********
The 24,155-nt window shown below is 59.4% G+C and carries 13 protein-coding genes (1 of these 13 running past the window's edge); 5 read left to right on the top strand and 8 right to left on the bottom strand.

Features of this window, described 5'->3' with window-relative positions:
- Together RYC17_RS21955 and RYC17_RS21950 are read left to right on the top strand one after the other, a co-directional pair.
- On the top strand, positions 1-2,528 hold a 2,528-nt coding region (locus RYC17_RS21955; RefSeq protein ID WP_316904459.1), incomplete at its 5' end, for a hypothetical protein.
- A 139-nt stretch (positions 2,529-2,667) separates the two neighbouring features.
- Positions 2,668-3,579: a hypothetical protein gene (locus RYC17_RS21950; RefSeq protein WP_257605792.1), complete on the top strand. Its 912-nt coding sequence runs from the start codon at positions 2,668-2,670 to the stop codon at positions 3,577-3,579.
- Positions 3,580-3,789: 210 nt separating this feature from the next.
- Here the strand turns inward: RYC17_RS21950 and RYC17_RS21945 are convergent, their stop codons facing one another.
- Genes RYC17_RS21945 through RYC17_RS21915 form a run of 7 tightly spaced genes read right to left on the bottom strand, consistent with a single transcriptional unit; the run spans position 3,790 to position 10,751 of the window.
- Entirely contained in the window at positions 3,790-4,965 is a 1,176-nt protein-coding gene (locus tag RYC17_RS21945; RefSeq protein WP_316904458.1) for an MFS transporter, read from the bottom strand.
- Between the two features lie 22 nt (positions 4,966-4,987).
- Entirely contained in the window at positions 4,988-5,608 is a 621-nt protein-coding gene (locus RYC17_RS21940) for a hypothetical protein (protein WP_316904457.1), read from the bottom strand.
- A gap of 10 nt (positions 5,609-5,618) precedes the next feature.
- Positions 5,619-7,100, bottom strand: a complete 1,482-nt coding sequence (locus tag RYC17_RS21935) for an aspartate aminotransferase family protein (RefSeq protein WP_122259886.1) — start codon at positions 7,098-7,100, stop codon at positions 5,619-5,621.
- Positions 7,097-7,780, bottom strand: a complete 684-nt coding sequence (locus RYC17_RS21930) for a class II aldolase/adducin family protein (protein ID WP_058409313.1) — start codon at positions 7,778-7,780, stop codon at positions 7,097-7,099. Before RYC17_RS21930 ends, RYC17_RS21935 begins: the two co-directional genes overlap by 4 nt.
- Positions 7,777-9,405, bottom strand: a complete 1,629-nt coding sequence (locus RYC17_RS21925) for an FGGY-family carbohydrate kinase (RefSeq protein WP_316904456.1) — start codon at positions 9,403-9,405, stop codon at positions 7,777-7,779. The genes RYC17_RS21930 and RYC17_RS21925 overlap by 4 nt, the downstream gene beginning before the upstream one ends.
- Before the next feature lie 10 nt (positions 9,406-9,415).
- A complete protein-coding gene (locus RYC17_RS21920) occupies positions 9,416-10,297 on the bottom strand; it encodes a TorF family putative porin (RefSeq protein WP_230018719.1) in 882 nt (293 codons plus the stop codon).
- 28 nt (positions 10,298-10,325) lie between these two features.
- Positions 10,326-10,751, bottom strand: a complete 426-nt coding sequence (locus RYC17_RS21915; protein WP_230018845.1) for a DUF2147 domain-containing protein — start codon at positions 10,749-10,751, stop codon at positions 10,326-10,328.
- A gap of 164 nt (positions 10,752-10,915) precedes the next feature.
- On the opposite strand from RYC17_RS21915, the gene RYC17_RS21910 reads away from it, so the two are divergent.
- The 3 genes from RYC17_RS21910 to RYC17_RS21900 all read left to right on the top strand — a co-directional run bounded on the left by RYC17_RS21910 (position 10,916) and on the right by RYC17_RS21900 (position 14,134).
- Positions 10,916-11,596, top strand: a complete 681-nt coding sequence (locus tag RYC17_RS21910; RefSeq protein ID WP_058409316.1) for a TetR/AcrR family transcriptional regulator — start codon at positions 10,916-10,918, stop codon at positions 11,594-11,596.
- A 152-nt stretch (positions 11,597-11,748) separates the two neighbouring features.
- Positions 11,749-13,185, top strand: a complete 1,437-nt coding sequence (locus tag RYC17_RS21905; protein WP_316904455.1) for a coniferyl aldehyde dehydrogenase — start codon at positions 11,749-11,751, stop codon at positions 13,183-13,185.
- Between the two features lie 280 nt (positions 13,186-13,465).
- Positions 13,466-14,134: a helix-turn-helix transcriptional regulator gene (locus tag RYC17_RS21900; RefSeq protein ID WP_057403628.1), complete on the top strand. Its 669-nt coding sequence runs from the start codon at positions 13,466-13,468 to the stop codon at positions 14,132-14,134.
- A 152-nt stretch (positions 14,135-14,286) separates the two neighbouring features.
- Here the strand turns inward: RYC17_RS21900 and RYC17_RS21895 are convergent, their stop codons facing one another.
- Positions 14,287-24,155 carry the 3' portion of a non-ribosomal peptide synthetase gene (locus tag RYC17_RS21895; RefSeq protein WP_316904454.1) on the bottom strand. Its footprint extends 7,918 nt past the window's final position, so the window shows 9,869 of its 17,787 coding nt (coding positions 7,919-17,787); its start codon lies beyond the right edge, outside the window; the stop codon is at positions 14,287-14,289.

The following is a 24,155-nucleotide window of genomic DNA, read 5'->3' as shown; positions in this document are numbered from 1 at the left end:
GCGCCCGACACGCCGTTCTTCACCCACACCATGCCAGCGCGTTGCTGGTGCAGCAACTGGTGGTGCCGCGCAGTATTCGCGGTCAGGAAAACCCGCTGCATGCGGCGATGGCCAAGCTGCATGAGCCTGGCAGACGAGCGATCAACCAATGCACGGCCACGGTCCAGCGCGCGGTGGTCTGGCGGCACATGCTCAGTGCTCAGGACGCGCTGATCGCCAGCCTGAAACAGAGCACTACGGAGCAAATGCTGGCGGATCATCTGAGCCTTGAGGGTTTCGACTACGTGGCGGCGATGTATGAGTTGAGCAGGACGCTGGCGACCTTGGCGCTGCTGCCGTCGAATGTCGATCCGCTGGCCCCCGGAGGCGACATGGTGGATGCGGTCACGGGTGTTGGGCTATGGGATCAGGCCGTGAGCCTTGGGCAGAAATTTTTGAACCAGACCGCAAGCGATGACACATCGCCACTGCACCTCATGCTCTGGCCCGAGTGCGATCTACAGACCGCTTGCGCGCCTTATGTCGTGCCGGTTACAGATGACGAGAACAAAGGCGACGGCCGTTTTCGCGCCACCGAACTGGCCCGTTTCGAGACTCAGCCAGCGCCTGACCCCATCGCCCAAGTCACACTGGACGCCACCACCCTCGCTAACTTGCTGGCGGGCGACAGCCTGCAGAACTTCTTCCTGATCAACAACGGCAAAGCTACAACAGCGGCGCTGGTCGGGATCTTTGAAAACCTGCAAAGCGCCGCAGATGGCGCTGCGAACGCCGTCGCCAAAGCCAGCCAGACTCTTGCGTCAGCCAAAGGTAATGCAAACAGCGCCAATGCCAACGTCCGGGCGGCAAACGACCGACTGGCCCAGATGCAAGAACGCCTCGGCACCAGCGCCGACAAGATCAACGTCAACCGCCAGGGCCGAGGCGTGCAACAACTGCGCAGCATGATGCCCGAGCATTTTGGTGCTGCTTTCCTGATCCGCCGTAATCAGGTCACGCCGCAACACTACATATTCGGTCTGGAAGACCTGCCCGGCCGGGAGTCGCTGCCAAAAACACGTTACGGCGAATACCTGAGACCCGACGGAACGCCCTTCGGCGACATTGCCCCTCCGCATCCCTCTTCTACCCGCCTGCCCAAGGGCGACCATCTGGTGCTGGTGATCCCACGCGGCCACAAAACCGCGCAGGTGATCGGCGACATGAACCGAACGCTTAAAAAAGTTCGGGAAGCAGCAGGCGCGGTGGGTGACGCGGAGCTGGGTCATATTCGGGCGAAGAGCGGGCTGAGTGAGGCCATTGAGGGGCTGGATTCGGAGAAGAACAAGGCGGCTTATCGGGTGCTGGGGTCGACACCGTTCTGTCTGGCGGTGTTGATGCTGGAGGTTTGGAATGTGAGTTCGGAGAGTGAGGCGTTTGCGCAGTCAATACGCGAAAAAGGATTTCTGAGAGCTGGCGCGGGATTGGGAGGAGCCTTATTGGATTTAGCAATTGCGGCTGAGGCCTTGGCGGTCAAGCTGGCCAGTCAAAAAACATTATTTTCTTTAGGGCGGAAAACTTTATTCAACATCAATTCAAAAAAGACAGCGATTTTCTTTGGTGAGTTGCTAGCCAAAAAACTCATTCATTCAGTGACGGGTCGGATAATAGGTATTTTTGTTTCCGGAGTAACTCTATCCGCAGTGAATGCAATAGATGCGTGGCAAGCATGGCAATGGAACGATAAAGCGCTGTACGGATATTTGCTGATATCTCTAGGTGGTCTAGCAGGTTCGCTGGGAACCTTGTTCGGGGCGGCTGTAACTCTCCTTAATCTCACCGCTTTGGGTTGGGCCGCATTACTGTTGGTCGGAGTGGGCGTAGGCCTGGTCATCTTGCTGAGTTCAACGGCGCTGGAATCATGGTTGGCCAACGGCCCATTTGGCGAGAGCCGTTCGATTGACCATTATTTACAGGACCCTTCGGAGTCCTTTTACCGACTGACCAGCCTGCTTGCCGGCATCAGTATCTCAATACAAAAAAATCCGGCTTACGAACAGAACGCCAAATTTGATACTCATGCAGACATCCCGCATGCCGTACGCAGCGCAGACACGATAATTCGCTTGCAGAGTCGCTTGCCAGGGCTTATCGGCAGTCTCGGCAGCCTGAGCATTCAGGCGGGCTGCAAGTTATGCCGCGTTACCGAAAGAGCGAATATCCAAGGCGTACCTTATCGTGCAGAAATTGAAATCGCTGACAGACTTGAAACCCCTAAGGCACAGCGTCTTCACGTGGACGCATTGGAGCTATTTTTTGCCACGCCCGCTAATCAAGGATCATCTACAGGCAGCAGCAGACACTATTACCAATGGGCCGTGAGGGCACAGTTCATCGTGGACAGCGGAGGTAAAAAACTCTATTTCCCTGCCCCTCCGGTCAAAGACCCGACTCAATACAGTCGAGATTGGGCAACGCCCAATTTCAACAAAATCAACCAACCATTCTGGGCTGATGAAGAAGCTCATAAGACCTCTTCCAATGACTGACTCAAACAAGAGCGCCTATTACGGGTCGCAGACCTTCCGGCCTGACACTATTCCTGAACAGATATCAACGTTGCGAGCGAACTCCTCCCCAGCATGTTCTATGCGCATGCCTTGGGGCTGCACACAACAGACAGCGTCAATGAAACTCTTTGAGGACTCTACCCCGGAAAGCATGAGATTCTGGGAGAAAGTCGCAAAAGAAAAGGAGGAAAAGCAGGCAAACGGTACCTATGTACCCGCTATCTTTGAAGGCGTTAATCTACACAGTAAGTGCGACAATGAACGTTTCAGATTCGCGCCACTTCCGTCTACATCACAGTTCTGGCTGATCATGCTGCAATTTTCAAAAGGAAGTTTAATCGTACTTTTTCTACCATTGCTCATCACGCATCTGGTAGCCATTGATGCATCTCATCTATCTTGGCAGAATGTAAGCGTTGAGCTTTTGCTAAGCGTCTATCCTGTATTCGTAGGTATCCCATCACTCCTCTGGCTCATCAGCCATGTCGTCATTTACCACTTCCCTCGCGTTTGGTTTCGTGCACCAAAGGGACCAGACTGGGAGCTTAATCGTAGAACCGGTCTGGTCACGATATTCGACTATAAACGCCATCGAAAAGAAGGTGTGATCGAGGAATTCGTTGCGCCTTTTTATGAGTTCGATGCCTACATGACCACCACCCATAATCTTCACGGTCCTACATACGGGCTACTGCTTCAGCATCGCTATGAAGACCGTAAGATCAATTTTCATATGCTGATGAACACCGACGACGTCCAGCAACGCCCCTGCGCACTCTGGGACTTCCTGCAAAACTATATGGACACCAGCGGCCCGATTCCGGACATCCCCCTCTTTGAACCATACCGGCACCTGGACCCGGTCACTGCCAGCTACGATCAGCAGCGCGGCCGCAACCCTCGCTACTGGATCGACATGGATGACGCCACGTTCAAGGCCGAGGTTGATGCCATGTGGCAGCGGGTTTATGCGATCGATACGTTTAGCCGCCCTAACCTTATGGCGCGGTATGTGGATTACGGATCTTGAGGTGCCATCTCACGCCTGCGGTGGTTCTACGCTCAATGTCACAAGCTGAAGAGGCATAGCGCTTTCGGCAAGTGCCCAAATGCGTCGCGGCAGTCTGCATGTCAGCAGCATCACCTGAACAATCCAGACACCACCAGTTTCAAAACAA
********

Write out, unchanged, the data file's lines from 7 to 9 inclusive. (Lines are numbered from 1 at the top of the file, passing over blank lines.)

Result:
- Positions 3,580-3,789: 210 nt separating this feature from the next.
- Here the strand turns inward: RYC17_RS21950 and RYC17_RS21945 are convergent, their stop codons facing one another.
- Genes RYC17_RS21945 through RYC17_RS21915 form a run of 7 tightly spaced genes read right to left on the bottom strand, consistent with a single transcriptional unit; the run spans position 3,790 to position 10,751 of the window.